That’s fine~ Let’s take this one exercise at a time, shall we?

Starting with your superimposed lines, these look good. They’re smooth, properly lined up at the start, and of a consistent trajectory. You’ll have an easier time with your arcing lines if you draw them a little bigger, next time, but they’re looking solid like this, also. Your ghosted lines start off decent, but they do turn out a little hesitant from time to time, and, as expected, this is worse in the more complicated planes exercise. It’s important to remember that what we’re after, in this course, is not accuracy, but rather confidence. As such, a smooth, straight line is correct, even if it misses its mark. A wobbly line, on the other hand, is incorrect by default, and all the accuracy in the world can’t save it then.

The table of ellipses exercise shows some nice improvement throughout the set. Still, however, even by the end of page 2, there’s some insecure ellipses, so the same thing as above applies here, too. If you’re wondering, this is because of our goals in this course. Our #1 goal is to be able to capture and communicate the form of an object. A smooth mark is able to do this – to paint a subject as solid, and three dimensional, and any accuracy issues are irrelevant to that. A wobbly mark, however, cannot, and if the object doesn’t read as it’s supposed to, how accurate your marks are matters little. The same goes for your ellipses in planes and funnels. One thing you may consider, if you find yourself producing wobbly marks, even when you’re not trying, is to up your speed – really don’t give your brain a chance to butt in. Eventually, you’ll want to decrease it back to whatever your ideal speed is, but as you start out, this is helpful in having you develop proper habits.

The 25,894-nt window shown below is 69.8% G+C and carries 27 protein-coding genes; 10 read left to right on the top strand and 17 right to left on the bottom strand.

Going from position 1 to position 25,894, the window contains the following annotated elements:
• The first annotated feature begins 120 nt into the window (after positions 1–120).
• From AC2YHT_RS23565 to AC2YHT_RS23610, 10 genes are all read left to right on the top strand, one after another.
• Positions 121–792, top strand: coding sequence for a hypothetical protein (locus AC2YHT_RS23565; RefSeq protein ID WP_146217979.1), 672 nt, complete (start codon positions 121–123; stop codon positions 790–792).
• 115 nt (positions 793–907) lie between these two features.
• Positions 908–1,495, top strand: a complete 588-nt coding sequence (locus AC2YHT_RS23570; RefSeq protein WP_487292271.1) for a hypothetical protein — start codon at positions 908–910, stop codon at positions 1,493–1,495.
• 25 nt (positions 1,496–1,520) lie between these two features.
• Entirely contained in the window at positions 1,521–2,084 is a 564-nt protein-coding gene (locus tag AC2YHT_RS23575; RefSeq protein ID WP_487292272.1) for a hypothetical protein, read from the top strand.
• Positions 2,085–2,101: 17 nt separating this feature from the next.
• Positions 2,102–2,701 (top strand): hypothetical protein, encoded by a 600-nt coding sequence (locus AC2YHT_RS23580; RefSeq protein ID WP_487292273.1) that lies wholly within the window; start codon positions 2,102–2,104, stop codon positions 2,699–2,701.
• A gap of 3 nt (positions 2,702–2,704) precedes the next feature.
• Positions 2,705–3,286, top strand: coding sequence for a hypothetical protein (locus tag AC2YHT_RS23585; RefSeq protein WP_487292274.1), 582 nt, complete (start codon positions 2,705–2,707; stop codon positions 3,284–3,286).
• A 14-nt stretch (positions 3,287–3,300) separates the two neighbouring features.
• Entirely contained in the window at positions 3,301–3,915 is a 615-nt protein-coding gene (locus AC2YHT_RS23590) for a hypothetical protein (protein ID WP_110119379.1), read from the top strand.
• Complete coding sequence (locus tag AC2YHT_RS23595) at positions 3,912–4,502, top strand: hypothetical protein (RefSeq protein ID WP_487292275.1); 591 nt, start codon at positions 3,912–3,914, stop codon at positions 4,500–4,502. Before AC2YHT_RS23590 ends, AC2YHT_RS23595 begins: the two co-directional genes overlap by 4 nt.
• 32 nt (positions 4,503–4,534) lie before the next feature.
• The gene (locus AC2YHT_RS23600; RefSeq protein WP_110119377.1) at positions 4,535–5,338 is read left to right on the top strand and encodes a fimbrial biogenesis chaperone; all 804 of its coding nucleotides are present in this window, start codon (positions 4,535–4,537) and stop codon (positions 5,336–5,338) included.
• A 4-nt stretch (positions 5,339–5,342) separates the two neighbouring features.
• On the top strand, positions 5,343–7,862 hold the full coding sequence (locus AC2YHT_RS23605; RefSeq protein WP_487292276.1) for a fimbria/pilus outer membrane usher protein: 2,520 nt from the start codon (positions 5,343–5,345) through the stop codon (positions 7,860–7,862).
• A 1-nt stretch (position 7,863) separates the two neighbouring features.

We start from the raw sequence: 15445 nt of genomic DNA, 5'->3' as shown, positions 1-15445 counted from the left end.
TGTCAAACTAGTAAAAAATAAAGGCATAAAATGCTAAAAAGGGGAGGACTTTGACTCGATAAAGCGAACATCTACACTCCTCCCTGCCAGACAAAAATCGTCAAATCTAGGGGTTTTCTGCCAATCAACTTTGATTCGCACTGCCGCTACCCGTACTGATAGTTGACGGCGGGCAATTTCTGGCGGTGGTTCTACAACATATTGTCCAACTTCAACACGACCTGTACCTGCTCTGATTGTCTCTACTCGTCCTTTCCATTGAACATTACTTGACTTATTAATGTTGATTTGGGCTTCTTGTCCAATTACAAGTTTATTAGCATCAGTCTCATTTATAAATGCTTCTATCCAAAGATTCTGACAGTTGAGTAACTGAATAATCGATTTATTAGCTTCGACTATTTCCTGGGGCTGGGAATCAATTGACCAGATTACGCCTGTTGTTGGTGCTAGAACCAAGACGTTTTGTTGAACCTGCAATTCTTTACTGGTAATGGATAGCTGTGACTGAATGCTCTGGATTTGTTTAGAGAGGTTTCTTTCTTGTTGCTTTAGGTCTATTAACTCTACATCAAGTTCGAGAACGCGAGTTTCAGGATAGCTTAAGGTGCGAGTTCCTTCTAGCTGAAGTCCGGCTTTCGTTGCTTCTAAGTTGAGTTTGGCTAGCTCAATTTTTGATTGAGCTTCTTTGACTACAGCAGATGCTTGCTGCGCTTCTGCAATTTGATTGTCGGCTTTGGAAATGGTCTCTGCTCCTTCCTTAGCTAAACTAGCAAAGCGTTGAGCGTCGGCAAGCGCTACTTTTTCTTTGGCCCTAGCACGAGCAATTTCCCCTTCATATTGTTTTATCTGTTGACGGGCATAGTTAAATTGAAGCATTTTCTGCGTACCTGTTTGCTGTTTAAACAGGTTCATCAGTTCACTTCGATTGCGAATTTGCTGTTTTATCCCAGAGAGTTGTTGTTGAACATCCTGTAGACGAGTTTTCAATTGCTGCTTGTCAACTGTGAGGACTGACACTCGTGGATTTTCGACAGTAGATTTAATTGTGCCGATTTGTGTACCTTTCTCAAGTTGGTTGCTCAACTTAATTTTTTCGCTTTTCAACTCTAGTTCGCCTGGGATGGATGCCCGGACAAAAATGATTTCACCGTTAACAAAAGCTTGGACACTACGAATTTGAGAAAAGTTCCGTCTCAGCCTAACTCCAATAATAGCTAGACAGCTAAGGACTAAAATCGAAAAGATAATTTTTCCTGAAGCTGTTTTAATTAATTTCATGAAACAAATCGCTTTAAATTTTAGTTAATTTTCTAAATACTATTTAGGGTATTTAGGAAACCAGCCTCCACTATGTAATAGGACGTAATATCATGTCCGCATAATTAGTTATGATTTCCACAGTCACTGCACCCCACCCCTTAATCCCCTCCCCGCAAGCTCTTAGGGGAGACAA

The plotted perspective exercise is well done. Your lineweight is a little overt (I find that you always need a little less than you think), but otherwise, it’s looking good. I’ll not bring up confidence issues again, since we’ve already discussed them, but so that it’s clear, the rest of the box exercises also struggle from insecure linework. I just would have to repeat myself, by addressing it. Instead, I’ll talk about your automatic reinforcing habit. Recall, from the ghosted lines exercise, that you’re meant to draw each line once, and only once, regardless of how it turns out. Adding more ink to a mistake doesn’t fix it – it just makes it stand out that much more. Despite your struggles with linework, your convergences in the rough perspective exercise are looking great, so as soon as you solve those issues, you’ll be more than free to move on. Good attempt at the rotated boxes exercise, and good on you for sticking with it to the end, despite your obvious frustrations. Ultimately, that’s what we’re looking for – not that the student perfectly understands everything the first time, but that they try to; not that they succeed, but that they try. And anyway, your boxes here are snug, and mostly rotate well, so you’ve performed better than you may think. The rough perspective boxes, too, are well constructed, and flow well as a result of their size and foreshortening. Well done!